A polygon is a closed plane figure formed by three or more line segments that meet at points called vertices. Polygons are named by the number of sides and angles they have. A polygon will have the same amount of sides, angles, and vertices. When line segments have the same length, or when angles have the same measure, they are congruent. Two polygons are congruent to each other when they have the same size and same shape. There are regular polygons and irregular polygons. All the sides and all the angles of a regular polygon are congruent. Irregular polygons have sides of different lengths and angles of different measures. Little lines called tick marks are used to show congruent segments. Little curved lines called arc marks are used to show which of the angles are congruent. Tick marks and arc marks are called congruence marks because they show which parts of the polygon are congruent. The sum of the interior angle measures of any triangle is 180 degrees, of any quadrilateral is 360 degrees, AND of any pentagon is 540 degrees. As the number of sides increases, the measure of the angles increase.

I'm using the Houghton Mifflin Go Math!
2015 copyright textbook for this playlist.
You can practice online using the textbook's website

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Elapsed time is the amount of time that passes between the start of an activity and the end of the activity. We can solve elapsed time problems by converting units of time. We can use multiplication or division and a relationship like 1 hour is equal to 60 minutes., then we add or subtract units of time. We can use a table of units of time, a number line, or an analog clock to solve problems that involve elapsed time. We may need to find a start time, end time, or elapsed time. We need to be very careful when switching between a.m. and p.m. AM is for the Latin phrase ante meridiem meaning before midday. PM is for the Latin phrase post meridiem meaning after midday. We find how many minutes are in 12 hours, then we find how many seconds are in 12 hours. We solve word problems that involve elapsed time.

Clocks, Time, and Calendars

5th Grade Math 10.1, Customary Length
https://youtu.be/ap_tTpGZLzU

5th Grade Math 10.2, Customary Capacity, Liquid Volume
https://youtu.be/I6qudc_gnhg

5th Grade Math 10.3, Compare & Convert Customary Weight, Ounces, Pounds, Tons
https://youtu.be/r0sm0uSCwIM

5th Grade Math 10.4, Multistep Measurement Word Problems
https://youtu.be/kBHJrtEHcGs

5th Grade Math 10.5, Metric Measures, Compare & Convert to each other
https://youtu.be/m79qxyNXkCo

5th Grade Math 10.6, Word Problem Solving, Customary Conversions, Metric Conversions
https://youtu.be/HbP371uLyh8

I'm using the Houghton Mifflin Go Math!
2015 copyright textbook for this playlist.
You can practice online using the textbook's website

YouTube rating for JoAnn's School videos:
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For customary and metric conversions, we can use the strategy make a table to help us solve problems. We use the table to find the correct conversion factor. Then we multiply or divide the given number of units by the conversion factor. The conversion factor is a relating rule between two sequences. So far, we have learned to use division with whole numbers to convert a smaller unit to a larger unit. In this lesson, we will also multiply by a fraction to convert a smaller unit to a larger unit. I show you how to use and make a conversion table. Images of some conversion tables are in the Joann's School Facebook page photo section, there is a link below. We solve four word problems involving customary or metric conversions. We see how there is more than one way to solve a problem. We use powers of 10 to solve a word problem.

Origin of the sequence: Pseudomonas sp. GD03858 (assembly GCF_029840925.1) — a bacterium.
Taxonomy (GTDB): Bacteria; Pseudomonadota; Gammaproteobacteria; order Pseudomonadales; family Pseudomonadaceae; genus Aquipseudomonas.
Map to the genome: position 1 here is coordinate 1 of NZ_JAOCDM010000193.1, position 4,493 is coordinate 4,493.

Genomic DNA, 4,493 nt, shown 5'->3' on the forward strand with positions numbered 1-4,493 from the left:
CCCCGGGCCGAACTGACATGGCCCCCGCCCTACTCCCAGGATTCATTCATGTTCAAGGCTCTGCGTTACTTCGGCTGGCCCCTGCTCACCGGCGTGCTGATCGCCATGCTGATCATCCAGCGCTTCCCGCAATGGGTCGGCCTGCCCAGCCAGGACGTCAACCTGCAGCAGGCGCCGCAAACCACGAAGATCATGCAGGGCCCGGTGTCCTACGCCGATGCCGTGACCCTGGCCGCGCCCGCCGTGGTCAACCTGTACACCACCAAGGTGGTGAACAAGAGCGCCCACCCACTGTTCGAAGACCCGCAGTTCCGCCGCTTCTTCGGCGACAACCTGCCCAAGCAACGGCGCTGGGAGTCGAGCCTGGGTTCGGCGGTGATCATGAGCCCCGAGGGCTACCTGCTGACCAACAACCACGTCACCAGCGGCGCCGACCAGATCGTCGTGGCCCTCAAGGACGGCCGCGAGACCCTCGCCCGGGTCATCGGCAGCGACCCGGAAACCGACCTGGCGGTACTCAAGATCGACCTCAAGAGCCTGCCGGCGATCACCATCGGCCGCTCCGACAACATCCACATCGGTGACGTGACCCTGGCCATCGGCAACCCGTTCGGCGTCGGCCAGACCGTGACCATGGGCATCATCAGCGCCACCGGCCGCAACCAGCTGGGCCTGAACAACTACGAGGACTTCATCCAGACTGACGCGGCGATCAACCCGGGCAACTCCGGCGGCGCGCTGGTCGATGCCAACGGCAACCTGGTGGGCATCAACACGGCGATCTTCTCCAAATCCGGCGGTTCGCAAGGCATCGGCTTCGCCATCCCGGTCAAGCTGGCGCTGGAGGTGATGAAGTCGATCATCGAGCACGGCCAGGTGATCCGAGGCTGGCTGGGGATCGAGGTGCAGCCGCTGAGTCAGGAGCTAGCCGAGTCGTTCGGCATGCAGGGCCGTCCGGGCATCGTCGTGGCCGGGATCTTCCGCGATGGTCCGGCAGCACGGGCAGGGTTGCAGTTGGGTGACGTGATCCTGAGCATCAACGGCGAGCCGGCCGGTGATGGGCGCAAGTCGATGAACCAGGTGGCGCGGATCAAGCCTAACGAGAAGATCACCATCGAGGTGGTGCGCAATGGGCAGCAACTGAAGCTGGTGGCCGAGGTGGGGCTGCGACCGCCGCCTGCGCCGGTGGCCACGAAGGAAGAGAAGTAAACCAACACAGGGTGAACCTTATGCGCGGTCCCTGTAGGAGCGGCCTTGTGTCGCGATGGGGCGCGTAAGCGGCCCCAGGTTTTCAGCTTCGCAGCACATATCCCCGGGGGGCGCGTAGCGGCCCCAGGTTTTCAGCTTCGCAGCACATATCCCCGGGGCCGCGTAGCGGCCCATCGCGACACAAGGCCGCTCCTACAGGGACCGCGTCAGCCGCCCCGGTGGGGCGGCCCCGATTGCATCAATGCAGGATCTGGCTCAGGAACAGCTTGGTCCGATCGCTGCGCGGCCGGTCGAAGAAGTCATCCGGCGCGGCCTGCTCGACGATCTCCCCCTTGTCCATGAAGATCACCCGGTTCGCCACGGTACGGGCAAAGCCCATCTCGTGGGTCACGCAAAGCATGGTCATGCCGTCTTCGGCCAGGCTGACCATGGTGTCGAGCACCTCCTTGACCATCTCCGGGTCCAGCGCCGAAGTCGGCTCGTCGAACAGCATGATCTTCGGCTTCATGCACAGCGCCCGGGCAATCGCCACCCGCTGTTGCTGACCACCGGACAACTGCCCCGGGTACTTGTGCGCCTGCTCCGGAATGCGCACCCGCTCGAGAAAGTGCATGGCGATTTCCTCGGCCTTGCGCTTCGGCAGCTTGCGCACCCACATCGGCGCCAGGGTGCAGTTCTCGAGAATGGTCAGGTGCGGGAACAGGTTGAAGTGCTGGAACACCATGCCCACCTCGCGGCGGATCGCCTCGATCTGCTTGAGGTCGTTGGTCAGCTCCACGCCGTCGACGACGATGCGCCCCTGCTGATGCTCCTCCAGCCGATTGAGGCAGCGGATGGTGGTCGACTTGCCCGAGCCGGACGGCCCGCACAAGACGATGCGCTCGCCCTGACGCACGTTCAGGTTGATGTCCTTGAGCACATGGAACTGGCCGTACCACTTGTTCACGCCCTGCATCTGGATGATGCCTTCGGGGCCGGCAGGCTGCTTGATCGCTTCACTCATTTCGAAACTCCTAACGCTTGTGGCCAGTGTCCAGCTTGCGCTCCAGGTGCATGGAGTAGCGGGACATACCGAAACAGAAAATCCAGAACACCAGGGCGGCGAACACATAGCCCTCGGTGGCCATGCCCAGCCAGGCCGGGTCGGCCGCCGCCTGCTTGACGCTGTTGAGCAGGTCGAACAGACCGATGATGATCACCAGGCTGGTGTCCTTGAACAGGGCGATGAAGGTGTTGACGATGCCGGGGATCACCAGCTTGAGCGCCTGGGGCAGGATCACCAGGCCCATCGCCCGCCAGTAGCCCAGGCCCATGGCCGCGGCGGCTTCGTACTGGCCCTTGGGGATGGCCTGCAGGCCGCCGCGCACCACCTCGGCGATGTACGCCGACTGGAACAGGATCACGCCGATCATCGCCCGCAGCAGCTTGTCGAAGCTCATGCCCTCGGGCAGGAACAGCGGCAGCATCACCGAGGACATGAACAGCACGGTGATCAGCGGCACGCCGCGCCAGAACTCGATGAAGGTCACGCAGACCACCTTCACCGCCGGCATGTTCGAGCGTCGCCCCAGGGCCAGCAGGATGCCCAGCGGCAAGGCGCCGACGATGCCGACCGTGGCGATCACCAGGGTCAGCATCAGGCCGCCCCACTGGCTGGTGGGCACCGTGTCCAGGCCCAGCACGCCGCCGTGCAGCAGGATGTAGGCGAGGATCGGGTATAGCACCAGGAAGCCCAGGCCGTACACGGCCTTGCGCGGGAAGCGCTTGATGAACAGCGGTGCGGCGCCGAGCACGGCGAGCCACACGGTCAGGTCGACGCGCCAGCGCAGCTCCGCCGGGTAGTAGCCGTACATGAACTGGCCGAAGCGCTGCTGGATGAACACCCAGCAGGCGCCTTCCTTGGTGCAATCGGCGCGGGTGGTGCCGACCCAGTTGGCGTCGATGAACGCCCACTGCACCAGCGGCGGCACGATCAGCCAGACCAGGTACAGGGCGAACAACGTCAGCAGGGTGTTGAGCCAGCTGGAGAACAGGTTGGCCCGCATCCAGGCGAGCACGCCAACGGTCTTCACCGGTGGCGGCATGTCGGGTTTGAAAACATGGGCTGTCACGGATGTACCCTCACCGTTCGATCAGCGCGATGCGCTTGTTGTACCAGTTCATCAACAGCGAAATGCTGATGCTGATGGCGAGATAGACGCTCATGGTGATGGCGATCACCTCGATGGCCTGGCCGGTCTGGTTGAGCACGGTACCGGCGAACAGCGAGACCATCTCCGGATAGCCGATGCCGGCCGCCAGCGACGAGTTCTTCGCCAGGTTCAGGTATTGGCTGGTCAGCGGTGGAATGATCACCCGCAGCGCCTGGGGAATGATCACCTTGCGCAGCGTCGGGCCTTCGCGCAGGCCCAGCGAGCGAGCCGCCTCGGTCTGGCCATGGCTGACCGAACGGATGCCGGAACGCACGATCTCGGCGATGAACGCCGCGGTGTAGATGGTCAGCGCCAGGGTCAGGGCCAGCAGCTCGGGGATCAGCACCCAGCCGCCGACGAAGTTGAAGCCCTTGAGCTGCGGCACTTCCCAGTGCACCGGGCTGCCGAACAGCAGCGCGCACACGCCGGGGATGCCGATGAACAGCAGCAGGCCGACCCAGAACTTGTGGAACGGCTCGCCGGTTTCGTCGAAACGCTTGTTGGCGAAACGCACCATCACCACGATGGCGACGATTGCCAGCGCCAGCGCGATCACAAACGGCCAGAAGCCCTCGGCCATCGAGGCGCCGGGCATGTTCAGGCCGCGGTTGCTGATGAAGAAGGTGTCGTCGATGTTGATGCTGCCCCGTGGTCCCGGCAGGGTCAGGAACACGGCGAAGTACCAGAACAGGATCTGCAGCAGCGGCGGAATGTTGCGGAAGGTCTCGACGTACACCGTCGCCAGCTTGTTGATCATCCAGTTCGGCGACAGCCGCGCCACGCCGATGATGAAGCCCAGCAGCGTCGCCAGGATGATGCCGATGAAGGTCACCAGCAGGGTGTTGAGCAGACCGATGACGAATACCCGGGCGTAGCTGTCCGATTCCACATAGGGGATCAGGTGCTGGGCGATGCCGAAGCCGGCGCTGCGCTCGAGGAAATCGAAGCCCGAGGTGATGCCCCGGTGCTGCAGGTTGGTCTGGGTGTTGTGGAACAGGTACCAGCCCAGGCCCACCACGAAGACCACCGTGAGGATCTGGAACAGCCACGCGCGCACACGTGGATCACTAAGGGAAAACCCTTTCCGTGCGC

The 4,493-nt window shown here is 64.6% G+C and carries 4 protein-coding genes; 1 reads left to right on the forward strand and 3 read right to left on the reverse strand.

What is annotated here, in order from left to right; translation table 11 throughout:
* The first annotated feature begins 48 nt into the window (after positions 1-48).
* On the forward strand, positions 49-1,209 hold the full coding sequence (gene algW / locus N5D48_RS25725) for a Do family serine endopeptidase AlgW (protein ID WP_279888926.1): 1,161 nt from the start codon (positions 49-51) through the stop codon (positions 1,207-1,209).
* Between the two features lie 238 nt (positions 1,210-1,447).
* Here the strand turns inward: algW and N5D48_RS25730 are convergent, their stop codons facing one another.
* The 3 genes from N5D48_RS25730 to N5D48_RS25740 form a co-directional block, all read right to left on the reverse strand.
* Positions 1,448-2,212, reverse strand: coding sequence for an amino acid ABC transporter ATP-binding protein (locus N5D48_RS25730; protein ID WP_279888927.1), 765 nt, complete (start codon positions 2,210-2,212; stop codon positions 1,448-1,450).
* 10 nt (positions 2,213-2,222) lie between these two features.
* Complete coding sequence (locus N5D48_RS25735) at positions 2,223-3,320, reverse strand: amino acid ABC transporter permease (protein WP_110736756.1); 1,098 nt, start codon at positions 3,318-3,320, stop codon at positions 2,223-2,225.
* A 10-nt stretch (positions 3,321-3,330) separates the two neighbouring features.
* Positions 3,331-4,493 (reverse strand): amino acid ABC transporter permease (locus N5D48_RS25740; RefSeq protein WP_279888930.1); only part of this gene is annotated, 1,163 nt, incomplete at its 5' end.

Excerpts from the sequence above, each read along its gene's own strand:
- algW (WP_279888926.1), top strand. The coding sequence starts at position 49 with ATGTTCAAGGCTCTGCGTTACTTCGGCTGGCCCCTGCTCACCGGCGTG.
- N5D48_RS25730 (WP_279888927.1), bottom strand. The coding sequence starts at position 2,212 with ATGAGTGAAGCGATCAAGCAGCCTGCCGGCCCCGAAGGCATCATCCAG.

5th Grade Math 10.1, Customary Length
https://youtu.be/ap_tTpGZLzU

5th Grade Math 10.2, Customary Capacity, Liquid Volume
https://youtu.be/I6qudc_gnhg

5th Grade Math 10.3, Compare & Convert Customary Weight, Ounces, Pounds, Tons
https://youtu.be/r0sm0uSCwIM

5th Grade Math 10.4, Multistep Measurement Word Problems
https://youtu.be/kBHJrtEHcGs

5th Grade Math 10.5, Metric Measures, Compare & Convert to each other
https://youtu.be/m79qxyNXkCo

I'm using the Houghton Mifflin Go Math!
2015 copyright textbook for this playlist.
You can practice online using the textbook's website

YouTube rating for JoAnn's School videos:
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This video and its contents are the property of JoAnn's School and
is protected under U.S. copyright law.

We can solve multi-step problems that include measurement conversions by recording the given information, convert one of the given units to one of the units were looking for, and convert the second given unit to the second unit we're looking for. We solve seven word problems that involve multi-step measurement conversions of pounds to ounces, feet to yards, quarts to ounces, tons to pounds, and gallons to quarts.

5th Grade Math 5.7, Write Zeros in the Dividend (to give it more digits)
https://youtu.be/mACIAWt7gFE

5th Grade Math 8.1, Model to Divide Fractions and Whole Numbers
https://youtu.be/BA0kznlaVFY

5th Grade Math 10.1, Customary Length
https://youtu.be/ap_tTpGZLzU

5th Grade Math 10.2, Customary Capacity, Liquid Volume
https://youtu.be/I6qudc_gnhg

5th Grade Math 10.3, Compare & Convert Customary Weight, Ounces, Pounds, Tons
https://youtu.be/r0sm0uSCwIM

I'm using the Houghton Mifflin Go Math!
2015 copyright textbook for this playlist.
You can practice online using the textbook's website